Because I’m about to start my third part in the WCF/F# series, I realized that I’ve now hit the “rule of three” mark: in this particular case, this will mark the third project I’m creating that unifies WCF and F#, and frankly, it’s a pain in the *ss to do it all by hand each time: create an F# Library, add the System.ServiceModel and System.Runtime.Serialization assemblies, go create an App.config file and add it to the project as an Existing Item…. Painful.
So… as a brief interlude, I decided to go re-acquaint myself with the Visual Studio project template system, and sure enough, it’s basically what I remember: a collection of files with some template-style functionality, bundled into a .zip file and stored in the Visual Studio directory, under <VSDir>\Common7\IDE\ProjectTemplates. What was new to me, however, was the highly useful “File | Export Template…” menu option, allowing me to take an existing F#/WCF project and use it as a template to create the .zip bundle. (Naturally, I didn’t discover this until I’d built the silly thing by hand.)
Sara Ford has more on creating a VS template on her Visual Studio Tools blog/column, number 336 to be precise. (You should read all of them, by the way—start with #1 and work your way there. When you’re done, you’ll have a much better appreciation of everything Visual Studio can do, and you’ll be able to find a ton of ways to save yourself and your team some time and effort.)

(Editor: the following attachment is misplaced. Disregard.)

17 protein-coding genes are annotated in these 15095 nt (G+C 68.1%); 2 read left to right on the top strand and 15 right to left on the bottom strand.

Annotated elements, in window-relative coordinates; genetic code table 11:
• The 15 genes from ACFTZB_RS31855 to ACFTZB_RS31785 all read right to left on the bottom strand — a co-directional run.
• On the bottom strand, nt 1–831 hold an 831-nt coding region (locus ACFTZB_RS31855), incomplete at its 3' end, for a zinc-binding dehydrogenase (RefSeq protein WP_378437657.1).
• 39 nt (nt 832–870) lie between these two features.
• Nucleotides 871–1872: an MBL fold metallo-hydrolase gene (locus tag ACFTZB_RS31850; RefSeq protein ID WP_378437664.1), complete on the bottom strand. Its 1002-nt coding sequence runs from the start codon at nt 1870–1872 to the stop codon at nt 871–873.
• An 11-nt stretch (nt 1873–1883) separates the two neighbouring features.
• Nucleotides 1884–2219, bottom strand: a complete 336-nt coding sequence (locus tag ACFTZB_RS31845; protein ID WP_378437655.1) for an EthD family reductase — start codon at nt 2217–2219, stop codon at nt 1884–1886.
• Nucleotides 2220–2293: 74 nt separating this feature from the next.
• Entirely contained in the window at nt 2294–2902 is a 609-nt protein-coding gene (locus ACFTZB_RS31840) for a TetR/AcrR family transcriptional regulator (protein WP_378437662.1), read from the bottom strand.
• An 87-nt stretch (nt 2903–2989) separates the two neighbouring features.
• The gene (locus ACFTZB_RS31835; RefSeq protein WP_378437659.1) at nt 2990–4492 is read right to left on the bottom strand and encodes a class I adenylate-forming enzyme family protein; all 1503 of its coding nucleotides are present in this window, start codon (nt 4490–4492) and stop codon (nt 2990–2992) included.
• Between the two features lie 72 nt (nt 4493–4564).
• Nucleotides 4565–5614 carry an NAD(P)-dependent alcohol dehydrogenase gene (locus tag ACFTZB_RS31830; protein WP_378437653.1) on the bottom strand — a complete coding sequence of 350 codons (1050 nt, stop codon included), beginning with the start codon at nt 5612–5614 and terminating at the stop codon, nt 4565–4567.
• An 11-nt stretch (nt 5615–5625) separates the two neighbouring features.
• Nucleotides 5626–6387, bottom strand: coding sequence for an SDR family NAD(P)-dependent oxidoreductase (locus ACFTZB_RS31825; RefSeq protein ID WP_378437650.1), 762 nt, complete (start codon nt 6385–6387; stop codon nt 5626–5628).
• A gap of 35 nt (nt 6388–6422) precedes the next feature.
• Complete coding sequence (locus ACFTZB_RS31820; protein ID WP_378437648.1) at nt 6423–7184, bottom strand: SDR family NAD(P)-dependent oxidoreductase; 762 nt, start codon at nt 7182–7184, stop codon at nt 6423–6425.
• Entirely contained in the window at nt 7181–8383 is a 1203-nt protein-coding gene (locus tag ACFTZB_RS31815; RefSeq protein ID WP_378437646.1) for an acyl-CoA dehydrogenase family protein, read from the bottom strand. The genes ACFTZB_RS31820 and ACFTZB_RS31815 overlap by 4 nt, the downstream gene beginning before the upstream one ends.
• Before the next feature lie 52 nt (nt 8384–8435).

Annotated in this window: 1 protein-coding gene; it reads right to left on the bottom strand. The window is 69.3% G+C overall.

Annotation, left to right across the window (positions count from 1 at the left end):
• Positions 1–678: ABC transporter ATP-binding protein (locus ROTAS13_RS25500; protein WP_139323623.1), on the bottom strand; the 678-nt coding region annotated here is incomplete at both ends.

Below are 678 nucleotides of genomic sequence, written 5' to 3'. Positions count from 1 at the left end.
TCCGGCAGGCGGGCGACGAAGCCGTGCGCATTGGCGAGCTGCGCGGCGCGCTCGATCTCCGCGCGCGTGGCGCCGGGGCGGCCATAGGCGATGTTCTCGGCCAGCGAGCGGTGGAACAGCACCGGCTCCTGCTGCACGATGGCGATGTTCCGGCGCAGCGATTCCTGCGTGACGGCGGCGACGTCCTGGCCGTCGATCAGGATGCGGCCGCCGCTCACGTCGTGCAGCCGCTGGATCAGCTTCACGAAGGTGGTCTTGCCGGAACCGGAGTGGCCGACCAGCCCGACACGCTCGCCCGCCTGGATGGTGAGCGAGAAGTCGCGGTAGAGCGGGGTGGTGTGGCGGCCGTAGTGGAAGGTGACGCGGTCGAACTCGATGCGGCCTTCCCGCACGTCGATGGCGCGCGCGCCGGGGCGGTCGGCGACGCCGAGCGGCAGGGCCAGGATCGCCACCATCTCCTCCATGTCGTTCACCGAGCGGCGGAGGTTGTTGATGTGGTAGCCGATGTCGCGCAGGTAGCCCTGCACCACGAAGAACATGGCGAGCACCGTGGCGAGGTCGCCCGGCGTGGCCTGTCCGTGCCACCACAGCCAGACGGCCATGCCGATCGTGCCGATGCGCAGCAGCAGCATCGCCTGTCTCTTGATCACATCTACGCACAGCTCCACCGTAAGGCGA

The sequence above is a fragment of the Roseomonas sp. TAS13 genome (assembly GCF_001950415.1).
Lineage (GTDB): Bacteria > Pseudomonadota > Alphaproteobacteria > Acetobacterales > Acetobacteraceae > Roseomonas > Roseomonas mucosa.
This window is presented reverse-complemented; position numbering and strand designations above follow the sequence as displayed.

You can always take a .zip bundle like this and drop it into the Visual Studio 2008 “My Exported Templates” directory, but quite frankly, I didn’t want that. I wanted my template to appear in a subcategory of Visual F# in the New Project dialog box, under “WCF”, just as the C# versions do. The easiest way to do this is to manually create the “WCF” directory (full path thus being <VSDir>\Common7\IDE\ProjectTemplates\FSharp\WCF), and drop the .zip file there. Note that if you restart Visual Studio at this point, you won’t see the new template; it builds a cache of the .zip templates in a sister directory (ProjectTemplatesCache), so instead, you have to tell Visual Studio to reset that cache by firing “devenv /setup” from the command-line. (This will require admin privileges, by the way.)
After that, you have an F#/WCF project template, and you’re good to go.